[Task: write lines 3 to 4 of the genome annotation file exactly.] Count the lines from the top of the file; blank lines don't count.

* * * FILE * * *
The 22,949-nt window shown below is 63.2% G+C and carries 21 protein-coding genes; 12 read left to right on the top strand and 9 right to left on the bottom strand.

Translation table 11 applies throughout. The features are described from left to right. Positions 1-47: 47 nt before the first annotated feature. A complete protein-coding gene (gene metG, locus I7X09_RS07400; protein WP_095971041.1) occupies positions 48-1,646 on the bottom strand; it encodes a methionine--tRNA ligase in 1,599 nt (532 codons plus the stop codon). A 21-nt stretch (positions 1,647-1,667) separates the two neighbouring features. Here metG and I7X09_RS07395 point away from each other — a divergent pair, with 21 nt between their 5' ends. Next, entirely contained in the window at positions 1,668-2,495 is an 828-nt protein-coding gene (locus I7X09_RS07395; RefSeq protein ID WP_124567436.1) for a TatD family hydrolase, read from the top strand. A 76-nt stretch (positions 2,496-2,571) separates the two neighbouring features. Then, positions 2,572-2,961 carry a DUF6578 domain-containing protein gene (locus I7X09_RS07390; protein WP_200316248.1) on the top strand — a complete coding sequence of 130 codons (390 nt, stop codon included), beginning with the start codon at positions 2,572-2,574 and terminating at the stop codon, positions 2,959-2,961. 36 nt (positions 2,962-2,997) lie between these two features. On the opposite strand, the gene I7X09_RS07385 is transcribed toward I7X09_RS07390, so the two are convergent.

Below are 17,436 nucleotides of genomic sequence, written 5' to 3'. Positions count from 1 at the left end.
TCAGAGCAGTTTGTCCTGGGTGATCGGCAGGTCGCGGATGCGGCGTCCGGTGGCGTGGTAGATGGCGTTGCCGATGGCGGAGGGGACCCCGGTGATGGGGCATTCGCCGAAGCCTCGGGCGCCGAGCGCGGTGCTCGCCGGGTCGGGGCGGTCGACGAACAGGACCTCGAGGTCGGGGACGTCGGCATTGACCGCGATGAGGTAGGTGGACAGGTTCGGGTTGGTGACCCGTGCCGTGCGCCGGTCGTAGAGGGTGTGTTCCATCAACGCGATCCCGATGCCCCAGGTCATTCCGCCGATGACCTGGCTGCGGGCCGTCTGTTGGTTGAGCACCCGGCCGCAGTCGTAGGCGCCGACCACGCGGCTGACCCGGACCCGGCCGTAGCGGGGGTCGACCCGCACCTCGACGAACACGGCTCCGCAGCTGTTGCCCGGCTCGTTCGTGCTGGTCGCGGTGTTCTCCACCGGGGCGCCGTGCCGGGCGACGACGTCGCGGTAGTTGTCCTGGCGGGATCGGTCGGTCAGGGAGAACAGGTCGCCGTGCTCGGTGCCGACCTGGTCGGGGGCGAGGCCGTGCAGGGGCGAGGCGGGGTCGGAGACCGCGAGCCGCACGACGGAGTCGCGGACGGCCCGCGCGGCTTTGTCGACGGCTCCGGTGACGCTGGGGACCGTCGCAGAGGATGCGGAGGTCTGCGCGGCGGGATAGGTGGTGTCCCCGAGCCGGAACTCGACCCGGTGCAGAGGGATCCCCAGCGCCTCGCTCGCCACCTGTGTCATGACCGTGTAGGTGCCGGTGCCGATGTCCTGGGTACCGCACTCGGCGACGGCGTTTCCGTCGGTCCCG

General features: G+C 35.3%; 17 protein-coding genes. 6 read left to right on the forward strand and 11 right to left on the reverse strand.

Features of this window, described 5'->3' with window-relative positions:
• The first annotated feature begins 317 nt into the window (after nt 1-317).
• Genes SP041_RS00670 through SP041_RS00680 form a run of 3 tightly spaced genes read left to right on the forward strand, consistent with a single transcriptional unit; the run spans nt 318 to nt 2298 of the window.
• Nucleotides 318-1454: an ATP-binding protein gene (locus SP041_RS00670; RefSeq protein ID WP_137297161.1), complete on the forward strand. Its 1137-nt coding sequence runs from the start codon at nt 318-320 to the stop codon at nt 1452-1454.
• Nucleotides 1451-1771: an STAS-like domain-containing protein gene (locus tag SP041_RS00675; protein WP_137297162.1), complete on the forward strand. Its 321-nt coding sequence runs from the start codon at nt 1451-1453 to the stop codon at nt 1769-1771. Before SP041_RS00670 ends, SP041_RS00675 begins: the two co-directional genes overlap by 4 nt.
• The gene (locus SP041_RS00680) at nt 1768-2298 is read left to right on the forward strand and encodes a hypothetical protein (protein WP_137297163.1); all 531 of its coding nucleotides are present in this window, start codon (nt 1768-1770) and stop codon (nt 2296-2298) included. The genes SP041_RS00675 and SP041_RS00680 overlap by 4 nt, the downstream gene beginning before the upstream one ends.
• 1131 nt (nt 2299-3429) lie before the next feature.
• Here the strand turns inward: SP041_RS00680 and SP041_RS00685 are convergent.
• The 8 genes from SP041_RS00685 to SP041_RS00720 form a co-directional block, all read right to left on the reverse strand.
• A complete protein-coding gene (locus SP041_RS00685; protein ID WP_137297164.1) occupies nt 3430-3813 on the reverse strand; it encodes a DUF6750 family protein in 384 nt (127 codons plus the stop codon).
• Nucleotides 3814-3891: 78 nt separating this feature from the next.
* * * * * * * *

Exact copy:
Below are 17,436 nucleotides of genomic sequence, written 5' to 3'. Positions count from 1 at the left end.
TCAGAGCAGTTTGTCCTGGGTGATCGGCAGGTCGCGGATGCGGCGTCCGGTGGCGTGGTAGATGGCGTTGCCGATGGCGGAGGGGACCCCGGTGATGGGGCATTCGCCGAAGCCTCGGGCGCCGAGCGCGGTGCTCGCCGGGTCGGGGCGGTCGACGAACAGGACCTCGAGGTCGGGGACGTCGGCATTGACCGCGATGAGGTAGGTGGACAGGTTCGGGTTGGTGACCCGTGCCGTGCGCCGGTCGTAGAGGGTGTGTTCCATCAACGCGATCCCGATGCCCCAGGTCATTCCGCCGATGACCTGGCTGCGGGCCGTCTGTTGGTTGAGCACCCGGCCGCAGTCGTAGGCGCCGACCACGCGGCTGACCCGGACCCGGCCGTAGCGGGGGTCGACCCGCACCTCGACGAACACGGCTCCGCAGCTGTTGCCCGGCTCGTTCGTGCTGGTCGCGGTGTTCTCCACCGGGGCGCCGTGCCGGGCGACGACGTCGCGGTAGTTGTCCTGGCGGGATCGGTCGGTCAGGGAGAACAGGTCGCCGTGCTCGGTGCCGACCTGGTCGGGGGCGAGGCCGTGCAGGGGCGAGGCGGGGTCGGAGACCGCGAGCCGCACGACGGAGTCGCGGACGGCCCGCGCGGCTTTGTCGACGGCTCCGGTGACGCTGGGGACCGTCGCAGAGGATGCGGAGGTCTGCGCGGCGGGATAGGTGGTGTCCCCGAGCCGGAACTCGACCCGGTGCAGAGGGATCCCCAGCGCCTCGCTCGCCACCTGTGTCATGACCGTGTAGGTGCCGGTGCCGATGTCCTGGGTACCGCACTCGGCGACGGCGTTTCCGTCGGTCCCG